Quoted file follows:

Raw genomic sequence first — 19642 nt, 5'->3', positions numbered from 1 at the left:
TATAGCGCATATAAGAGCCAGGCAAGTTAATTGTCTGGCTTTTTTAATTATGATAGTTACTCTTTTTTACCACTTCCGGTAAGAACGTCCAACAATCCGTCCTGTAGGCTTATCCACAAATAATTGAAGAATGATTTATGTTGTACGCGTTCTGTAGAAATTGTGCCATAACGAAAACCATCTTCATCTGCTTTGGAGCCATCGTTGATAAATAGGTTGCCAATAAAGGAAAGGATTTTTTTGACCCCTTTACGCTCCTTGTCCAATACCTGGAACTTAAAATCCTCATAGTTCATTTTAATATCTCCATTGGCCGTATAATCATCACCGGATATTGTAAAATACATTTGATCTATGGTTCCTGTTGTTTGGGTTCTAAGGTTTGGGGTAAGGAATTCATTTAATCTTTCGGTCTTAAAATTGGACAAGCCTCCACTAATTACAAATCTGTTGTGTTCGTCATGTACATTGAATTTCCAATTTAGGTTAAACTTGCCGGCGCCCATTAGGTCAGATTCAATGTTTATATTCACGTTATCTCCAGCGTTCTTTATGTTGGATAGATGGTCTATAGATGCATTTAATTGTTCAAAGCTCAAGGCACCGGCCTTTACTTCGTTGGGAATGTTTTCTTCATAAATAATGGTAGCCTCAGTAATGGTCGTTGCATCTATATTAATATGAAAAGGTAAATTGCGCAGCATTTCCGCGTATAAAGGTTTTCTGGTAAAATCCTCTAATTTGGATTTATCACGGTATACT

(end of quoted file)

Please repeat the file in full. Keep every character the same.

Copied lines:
Raw genomic sequence first — 19642 nt, 5'->3', positions numbered from 1 at the left:
TATAGCGCATATAAGAGCCAGGCAAGTTAATTGTCTGGCTTTTTTAATTATGATAGTTACTCTTTTTTACCACTTCCGGTAAGAACGTCCAACAATCCGTCCTGTAGGCTTATCCACAAATAATTGAAGAATGATTTATGTTGTACGCGTTCTGTAGAAATTGTGCCATAACGAAAACCATCTTCATCTGCTTTGGAGCCATCGTTGATAAATAGGTTGCCAATAAAGGAAAGGATTTTTTTGACCCCTTTACGCTCCTTGTCCAATACCTGGAACTTAAAATCCTCATAGTTCATTTTAATATCTCCATTGGCCGTATAATCATCACCGGATATTGTAAAATACATTTGATCTATGGTTCCTGTTGTTTGGGTTCTAAGGTTTGGGGTAAGGAATTCATTTAATCTTTCGGTCTTAAAATTGGACAAGCCTCCACTAATTACAAATCTGTTGTGTTCGTCATGTACATTGAATTTCCAATTTAGGTTAAACTTGCCGGCGCCCATTAGGTCAGATTCAATGTTTATATTCACGTTATCTCCAGCGTTCTTTATGTTGGATAGATGGTCTATAGATGCATTTAATTGTTCAAAGCTCAAGGCACCGGCCTTTACTTCGTTGGGAATGTTTTCTTCATAAATAATGGTAGCCTCAGTAATGGTCGTTGCATCTATATTAATATGAAAAGGTAAATTGCGCAGCATTTCCGCGTATAAAGGTTTTCTGGTAAAATCCTCTAATTTGGATTTATCACGGTATACT